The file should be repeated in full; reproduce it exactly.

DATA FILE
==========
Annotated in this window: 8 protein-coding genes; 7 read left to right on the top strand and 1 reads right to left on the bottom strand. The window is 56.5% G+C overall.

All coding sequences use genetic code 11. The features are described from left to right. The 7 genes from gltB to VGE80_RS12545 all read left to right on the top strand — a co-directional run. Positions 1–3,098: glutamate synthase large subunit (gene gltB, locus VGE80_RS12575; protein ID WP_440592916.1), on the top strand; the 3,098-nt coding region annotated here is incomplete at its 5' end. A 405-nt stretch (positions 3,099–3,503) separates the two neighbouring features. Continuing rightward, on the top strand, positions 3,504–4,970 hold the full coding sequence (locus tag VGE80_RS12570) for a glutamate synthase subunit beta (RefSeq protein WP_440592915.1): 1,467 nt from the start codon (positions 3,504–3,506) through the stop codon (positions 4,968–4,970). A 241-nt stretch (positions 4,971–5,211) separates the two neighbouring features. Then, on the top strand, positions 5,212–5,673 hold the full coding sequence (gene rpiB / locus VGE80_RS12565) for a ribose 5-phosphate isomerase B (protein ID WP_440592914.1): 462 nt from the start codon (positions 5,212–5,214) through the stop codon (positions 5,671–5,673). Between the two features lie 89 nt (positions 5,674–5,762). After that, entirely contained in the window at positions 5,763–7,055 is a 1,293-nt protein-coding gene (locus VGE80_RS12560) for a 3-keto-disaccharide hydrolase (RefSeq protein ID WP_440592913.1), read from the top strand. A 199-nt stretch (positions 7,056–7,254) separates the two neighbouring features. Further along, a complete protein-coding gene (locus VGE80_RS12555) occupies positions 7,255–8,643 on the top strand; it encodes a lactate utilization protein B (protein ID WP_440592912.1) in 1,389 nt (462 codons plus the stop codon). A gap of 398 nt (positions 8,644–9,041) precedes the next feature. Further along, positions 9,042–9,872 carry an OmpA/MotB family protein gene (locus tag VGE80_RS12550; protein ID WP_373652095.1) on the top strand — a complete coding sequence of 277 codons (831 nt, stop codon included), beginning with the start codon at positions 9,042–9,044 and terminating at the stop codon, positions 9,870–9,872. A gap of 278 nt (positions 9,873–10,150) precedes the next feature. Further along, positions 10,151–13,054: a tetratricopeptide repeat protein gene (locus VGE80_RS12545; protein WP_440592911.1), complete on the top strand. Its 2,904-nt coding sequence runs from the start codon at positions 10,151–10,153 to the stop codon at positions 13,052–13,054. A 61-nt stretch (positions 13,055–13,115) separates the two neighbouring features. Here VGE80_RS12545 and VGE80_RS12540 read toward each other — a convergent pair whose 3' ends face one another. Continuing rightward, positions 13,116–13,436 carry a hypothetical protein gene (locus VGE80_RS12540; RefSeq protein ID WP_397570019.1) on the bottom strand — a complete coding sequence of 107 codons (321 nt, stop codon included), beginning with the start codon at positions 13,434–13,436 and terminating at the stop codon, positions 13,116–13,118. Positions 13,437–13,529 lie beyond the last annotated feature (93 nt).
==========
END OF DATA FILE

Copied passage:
Annotated in this window: 8 protein-coding genes; 7 read left to right on the top strand and 1 reads right to left on the bottom strand. The window is 56.5% G+C overall.

All coding sequences use genetic code 11. The features are described from left to right. The 7 genes from gltB to VGE80_RS12545 all read left to right on the top strand — a co-directional run. Positions 1–3,098: glutamate synthase large subunit (gene gltB, locus VGE80_RS12575; protein ID WP_440592916.1), on the top strand; the 3,098-nt coding region annotated here is incomplete at its 5' end. A 405-nt stretch (positions 3,099–3,503) separates the two neighbouring features. Continuing rightward, on the top strand, positions 3,504–4,970 hold the full coding sequence (locus tag VGE80_RS12570) for a glutamate synthase subunit beta (RefSeq protein WP_440592915.1): 1,467 nt from the start codon (positions 3,504–3,506) through the stop codon (positions 4,968–4,970). A 241-nt stretch (positions 4,971–5,211) separates the two neighbouring features. Then, on the top strand, positions 5,212–5,673 hold the full coding sequence (gene rpiB / locus VGE80_RS12565) for a ribose 5-phosphate isomerase B (protein ID WP_440592914.1): 462 nt from the start codon (positions 5,212–5,214) through the stop codon (positions 5,671–5,673). Between the two features lie 89 nt (positions 5,674–5,762). After that, entirely contained in the window at positions 5,763–7,055 is a 1,293-nt protein-coding gene (locus VGE80_RS12560) for a 3-keto-disaccharide hydrolase (RefSeq protein ID WP_440592913.1), read from the top strand. A 199-nt stretch (positions 7,056–7,254) separates the two neighbouring features. Further along, a complete protein-coding gene (locus VGE80_RS12555) occupies positions 7,255–8,643 on the top strand; it encodes a lactate utilization protein B (protein ID WP_440592912.1) in 1,389 nt (462 codons plus the stop codon). A gap of 398 nt (positions 8,644–9,041) precedes the next feature. Further along, positions 9,042–9,872 carry an OmpA/MotB family protein gene (locus tag VGE80_RS12550; protein ID WP_373652095.1) on the top strand — a complete coding sequence of 277 codons (831 nt, stop codon included), beginning with the start codon at positions 9,042–9,044 and terminating at the stop codon, positions 9,870–9,872. A gap of 278 nt (positions 9,873–10,150) precedes the next feature. Further along, positions 10,151–13,054: a tetratricopeptide repeat protein gene (locus VGE80_RS12545; protein WP_440592911.1), complete on the top strand. Its 2,904-nt coding sequence runs from the start codon at positions 10,151–10,153 to the stop codon at positions 13,052–13,054. A 61-nt stretch (positions 13,055–13,115) separates the two neighbouring features. Here VGE80_RS12545 and VGE80_RS12540 read toward each other — a convergent pair whose 3' ends face one another. Continuing rightward, positions 13,116–13,436 carry a hypothetical protein gene (locus VGE80_RS12540; RefSeq protein ID WP_397570019.1) on the bottom strand — a complete coding sequence of 107 codons (321 nt, stop codon included), beginning with the start codon at positions 13,434–13,436 and terminating at the stop codon, positions 13,116–13,118. Positions 13,437–13,529 lie beyond the last annotated feature (93 nt).